And this shouldn’t surprise anyone. We can see that these terms occupy the same conceptual space in people’s minds from how often they’re used together. It’s got to the point where you almost can’t mention one without the other, as is seen not just in social media posts, but also in the numerous job post titles that list them together, conjoined with a slash.
Some content design posts used less writing-specific language, instead favoring the term (you guessed it) “content design.” But other details make it clear that writing is the focus. For example, one post mentions delivering “high-quality, error-free, accessible content design work.” That’s a bit vague, but the post later mentions “interface language, education materials, product names, navigational nomenclature, terminology, taxonomies.” All of these are, of course, things that one writes.
When it comes to content design vs. UX writing, there are just as many differences between individual posts under the same title as between any two posts under different titles. The roles are indistinguishable.
Don’t believe me? Then see how well you do on the world’s first UX writing/content design game show. It’s time to play: Name That Job Title!
The UX writing vs. content design quiz
Having parallel titles for one role isn’t great, but if that were the only problem, we could live with it.
But what was up with the content design = graphic design job post from question #9? That snippet came from our 20th job post, a post whose discovery helped me uncover a much more serious problem with content design.
This is where things get interesting, folks—let’s look at that 20th job post.
Content design: the multi-headed hound of Hades
(Bear with me—that subheader will make sense.)
My research led me to an unexpected discovery. And so, I must also steer this article in an unexpected direction since comparing the two terms is more complex than it appears.
In my research, I happened upon a content design job that was, in a word, different. It mentioned visual brand standards, solving visual communications problems, proficiency in Adobe Creative Cloud, working in HTML code, and (here’s the kicker) prior experience and a post-secondary education in Graphic Design. Say what? Indeed, this “Graphic Designer role combines creativity and technical skills to communicate ideas through visual concepts.”
Well, that doesn’t sound like content design at all. Or does it? Or should it!
This discovery led me to dig deeper and examine more posts. As I did, I found several content design jobs that were completely unrelated to product writing. In fact, close to 10% of content design jobs were for visual/graphic/multimedia design roles. For example:
- Digital Content Designer @ Starts With Us
- Creative Content Designer @ Tre Kronor Media
- Content Designer @ Virtira
- Content Designer @ KRAFTON Inc.
- Senior Content Designer @ Ogilvy
- Content Designer @ Tonic3
- Content Designer @ Skillsearch Limited
- Content Designer @ OOOLAB
I found all these in a few minutes. But it doesn’t end there. Other types of content design roles kept popping up. Sometimes it was for video games, sometimes akin to information architecture, sometimes for creating educational materials, and more.
If you’re confused, I’m not surprised. It turns out that the definition of content design is what’s technically referred to as “a hot effin’ mess.” Let’s recap our two major finding:
- UX writing and content design are, in practice, the same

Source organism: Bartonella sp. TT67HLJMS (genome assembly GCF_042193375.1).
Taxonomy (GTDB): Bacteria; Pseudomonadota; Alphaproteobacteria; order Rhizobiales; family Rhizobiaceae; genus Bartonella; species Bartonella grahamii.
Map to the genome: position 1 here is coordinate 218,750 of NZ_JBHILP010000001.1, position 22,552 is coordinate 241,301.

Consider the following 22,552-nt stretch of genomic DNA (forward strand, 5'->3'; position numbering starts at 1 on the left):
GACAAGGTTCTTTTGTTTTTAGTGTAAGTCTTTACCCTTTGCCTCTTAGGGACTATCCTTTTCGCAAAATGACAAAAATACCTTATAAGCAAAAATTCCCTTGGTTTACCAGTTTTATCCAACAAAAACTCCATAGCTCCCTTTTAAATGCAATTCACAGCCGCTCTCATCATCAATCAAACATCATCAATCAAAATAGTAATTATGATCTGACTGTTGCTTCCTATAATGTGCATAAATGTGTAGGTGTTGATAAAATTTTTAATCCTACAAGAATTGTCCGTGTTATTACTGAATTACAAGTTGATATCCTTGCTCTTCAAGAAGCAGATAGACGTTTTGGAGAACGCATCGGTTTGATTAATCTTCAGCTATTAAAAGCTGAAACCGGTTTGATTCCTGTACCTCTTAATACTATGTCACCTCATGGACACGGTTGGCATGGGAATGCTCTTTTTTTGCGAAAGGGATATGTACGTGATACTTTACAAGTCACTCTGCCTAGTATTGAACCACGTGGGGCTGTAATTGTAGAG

- Except for when content design means:
- Graphic design
- Instructional design
- Information architecture
- Video game narrative design
- God knows what else
So how did we get here? What’s the history of these terms?
Content design vs. UX writing: the history
UX writing as a term basically didn’t exist before 2017, when Google brought it to public awareness at Google I/O ’17. Since then, it’s been on a meteoric rise. Not so with content design; that term has been around since the Web 1.0 days. Back then, it had a different meaning.
This W3C press release from 1997 refers to content design as “To use CSS and features of HTML to achieve best practice for the content provider.” Skip ahead to 2002 where environmentalist and designer Gerry McGovern describes content design as the laying out and organizing of web content so that it can be easily read and navigated. Then in 2008, NN/g talks about content design for the Kindle. In these examples, content design equates to web typesetting, focusing on arranging elements and page layout, a usage that eventually morphs into meaning “product writer.”
Yet the term always had other usages. In 2001, Professor Dave Marshall of The Cardiff School of Computer Science & Informatics described content design as having 5 elements: scripting, graphics, animation, audio, and interactivity.
This multifaceted approach makes sense since the word “content” refers to all of these things, not just text. And this approach is in keeping with how Wikipedia defines content designers as being “skilled in language(s), graphic design, and the technical requirements of front-end development” and “experts across various media … skilled in drafting compelling text, images, and videos.”
The Wiki page continues with how content designers “are often involved in online digital marketing, and usually focus on animated graphics, texts, videos, and sound.” It talks about “content designers who specialize in programming” and many other facets of the roles that have nothing to do with product writing.
Now, if you’re shocked by this, perhaps you shouldn’t be. This definition is more logical when we look at those two words, “content” and “design,” and how they work together.
Content design: break it down!
Let’s do a little analysis of the term.
The word “content”
The Cambridge dictionary defines content as “everything that is contained within something.” Makes sense. They list another definition as “information, images, video, etc. that are included as part of something such as a website.” (I sense a theme.)
Yet the concept of “content design” as synonymous with “product writing” asks us to think of content solely as the words—just the written content. “Content” alone is often used as a shorthand for “written content,” but using this truncated version for a job title lacks clarity, something writers should be keenly aware of.